See Twirla’s website for more information on how to apply the Twirla patch and other resources.

Is Twirla prescribed long term?

Yes, Twirla is usually prescribed long term. You and your doctor can determine whether it’s safe and effective for your condition. If you agree that it is, you’ll likely receive it long term.

Below are answers to some commonly asked questions about Twirla’s dosage.

What’s the dosage of Twirla vs. Xulane?

Twirla and Xulane are forms of birth control prescribed to females able to become pregnant. These drugs have some similarities and differences. Both medications come as transdermal birth control patches that you apply to your skin. And both follow a 28-day cycle. So, you apply one new patch every 7 days for 3 weeks in a row.

The drugs have different active ingredients and strengths. Each Twirla patch contains 120 mcg per day of levonorgestrel and 30 mcg per day of ethinyl estradiol. Each Xulane patch contains 150 mcg of norelgestromin and 35 mcg of ethinyl estradiol.

Your doctor will prescribe the drug and dosage that best suits your needs. Talk with them if you’d like to learn more about dosages of these medications.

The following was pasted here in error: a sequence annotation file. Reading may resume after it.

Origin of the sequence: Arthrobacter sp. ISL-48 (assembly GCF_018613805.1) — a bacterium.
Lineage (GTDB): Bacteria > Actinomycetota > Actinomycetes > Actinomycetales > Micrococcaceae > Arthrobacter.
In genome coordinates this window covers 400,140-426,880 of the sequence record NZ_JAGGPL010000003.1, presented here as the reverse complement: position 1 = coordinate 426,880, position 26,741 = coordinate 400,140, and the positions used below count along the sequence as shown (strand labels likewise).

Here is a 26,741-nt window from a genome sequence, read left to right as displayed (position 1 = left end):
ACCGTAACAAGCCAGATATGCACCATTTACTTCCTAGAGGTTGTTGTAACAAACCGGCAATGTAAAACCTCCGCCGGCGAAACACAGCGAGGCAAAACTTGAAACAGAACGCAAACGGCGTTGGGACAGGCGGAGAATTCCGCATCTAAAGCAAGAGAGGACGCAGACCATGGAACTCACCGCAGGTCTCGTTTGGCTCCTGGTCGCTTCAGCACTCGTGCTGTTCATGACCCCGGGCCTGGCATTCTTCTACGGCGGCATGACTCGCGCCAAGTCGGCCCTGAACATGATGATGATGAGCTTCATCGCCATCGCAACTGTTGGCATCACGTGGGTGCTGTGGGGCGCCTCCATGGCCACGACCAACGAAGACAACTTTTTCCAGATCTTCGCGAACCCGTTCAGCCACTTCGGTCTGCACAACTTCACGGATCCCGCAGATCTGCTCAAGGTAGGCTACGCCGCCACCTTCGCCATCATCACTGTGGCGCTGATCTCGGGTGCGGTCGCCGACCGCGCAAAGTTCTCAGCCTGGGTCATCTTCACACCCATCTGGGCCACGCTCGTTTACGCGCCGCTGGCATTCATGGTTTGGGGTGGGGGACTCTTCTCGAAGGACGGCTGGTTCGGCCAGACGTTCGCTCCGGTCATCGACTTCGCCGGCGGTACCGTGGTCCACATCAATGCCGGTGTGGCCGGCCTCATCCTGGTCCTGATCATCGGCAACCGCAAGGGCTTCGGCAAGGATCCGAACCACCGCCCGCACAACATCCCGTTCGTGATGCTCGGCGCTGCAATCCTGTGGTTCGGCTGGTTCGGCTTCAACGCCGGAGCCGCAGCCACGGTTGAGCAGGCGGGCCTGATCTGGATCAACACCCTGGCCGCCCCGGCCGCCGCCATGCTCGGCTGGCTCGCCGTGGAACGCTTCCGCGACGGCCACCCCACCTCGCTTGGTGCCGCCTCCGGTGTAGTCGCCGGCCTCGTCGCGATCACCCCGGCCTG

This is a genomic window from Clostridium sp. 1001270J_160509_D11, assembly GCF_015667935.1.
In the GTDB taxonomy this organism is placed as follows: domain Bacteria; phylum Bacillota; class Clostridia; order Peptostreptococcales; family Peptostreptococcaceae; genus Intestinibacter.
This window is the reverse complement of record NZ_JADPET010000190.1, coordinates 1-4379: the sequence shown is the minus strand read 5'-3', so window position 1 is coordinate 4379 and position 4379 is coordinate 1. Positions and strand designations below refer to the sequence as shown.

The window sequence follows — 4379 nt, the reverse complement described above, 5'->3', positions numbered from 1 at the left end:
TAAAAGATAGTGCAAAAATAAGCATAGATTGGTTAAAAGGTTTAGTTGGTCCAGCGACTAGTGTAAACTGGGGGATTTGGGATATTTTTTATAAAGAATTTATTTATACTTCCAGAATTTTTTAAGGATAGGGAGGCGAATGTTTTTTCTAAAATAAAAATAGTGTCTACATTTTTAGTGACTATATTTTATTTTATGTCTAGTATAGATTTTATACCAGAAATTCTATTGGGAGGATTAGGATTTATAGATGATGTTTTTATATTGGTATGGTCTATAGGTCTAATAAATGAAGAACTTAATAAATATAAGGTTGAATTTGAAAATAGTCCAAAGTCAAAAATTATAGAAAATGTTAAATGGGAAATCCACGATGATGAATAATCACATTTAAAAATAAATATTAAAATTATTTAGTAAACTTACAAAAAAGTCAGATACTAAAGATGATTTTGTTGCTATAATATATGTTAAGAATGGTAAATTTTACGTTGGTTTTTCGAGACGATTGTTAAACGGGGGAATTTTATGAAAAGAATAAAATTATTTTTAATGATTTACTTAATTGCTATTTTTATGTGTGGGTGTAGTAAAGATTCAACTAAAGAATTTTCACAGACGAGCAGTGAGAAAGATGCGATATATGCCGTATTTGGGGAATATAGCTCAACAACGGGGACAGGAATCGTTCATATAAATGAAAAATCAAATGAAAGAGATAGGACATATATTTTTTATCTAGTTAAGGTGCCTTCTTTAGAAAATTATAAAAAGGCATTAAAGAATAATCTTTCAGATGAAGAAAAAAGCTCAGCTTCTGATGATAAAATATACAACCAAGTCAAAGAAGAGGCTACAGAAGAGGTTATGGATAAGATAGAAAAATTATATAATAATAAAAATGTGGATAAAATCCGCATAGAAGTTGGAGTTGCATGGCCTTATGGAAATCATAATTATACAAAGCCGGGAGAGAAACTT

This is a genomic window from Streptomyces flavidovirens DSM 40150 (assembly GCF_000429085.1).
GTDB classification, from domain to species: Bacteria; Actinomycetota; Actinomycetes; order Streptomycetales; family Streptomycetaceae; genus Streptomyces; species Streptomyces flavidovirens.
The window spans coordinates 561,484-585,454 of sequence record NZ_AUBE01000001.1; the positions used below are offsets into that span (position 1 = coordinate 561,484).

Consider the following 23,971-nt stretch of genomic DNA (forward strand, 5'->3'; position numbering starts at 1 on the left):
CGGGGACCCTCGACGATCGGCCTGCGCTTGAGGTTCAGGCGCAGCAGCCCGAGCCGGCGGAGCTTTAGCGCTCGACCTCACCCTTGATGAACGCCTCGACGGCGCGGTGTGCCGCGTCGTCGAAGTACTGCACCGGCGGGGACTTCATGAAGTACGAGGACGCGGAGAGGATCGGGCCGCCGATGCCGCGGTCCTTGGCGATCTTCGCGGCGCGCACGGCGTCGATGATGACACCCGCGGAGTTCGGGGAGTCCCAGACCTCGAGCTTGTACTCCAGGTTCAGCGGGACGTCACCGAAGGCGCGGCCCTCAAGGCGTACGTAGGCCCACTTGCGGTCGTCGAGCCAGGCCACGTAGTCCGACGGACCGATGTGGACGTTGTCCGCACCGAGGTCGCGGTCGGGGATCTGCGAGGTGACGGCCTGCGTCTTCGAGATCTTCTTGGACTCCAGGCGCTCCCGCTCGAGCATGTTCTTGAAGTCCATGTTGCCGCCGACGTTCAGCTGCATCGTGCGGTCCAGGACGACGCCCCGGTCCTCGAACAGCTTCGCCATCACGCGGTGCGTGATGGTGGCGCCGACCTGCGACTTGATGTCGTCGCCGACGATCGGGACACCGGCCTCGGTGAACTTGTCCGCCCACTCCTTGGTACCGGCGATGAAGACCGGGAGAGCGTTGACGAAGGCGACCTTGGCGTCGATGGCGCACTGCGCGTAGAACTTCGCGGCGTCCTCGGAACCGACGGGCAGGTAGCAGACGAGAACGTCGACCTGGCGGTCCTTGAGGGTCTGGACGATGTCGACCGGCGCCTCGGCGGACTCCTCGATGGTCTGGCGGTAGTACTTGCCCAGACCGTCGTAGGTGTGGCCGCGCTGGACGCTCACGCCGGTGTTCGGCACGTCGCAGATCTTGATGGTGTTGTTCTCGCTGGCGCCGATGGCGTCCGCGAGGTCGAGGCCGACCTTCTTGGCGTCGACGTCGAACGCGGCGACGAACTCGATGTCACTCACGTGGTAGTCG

Is there a higher risk of Twirla side effects if I wear more than one patch?

Yes, a higher risk is possible. Apply Twirla exactly as prescribed by your doctor. Do not wear one Twirla patch for more than 7 days. Also, do not apply Twirla for longer than 3 weeks in a row.

Be sure not to wear a Twirla patch the last week of your cycle. During these last 7 days, you can expect your period.

Wearing more than one Twirla patch at a time may increase your risk of side effects. And wearing Twirla patches longer than recommended also may increase this risk.

To learn more about the risk of side effects with Twirla, talk with your doctor or pharmacist.

Do not apply more Twirla than your doctor prescribes, as this can lead to harmful effects.

Symptoms of overdose

Symptoms caused by an overdose can include:

What to do in case you apply too much Twirla

Call your doctor right away if you think you’ve applied too much Twirla. You can also call 800-222-1222 to reach America’s Poison Centers or use its online resource. But if you have severe symptoms, immediately call 911 or your local emergency number. Or go to the nearest emergency room.

Disclaimer: Healthline has made every effort to make certain that all information is factually correct, comprehensive, and up to date. However, this article should not be used as a substitute for the knowledge and expertise of a licensed healthcare professional. You should always consult your doctor or another healthcare professional before taking any medication. The drug information contained herein is subject to change and is not intended to cover all possible uses, directions, precautions, warnings, drug interactions, allergic reactions, or adverse effects. The absence of warnings or other information for a given drug does not indicate that the drug or drug combination is safe, effective, or appropriate for all patients or all specific uses.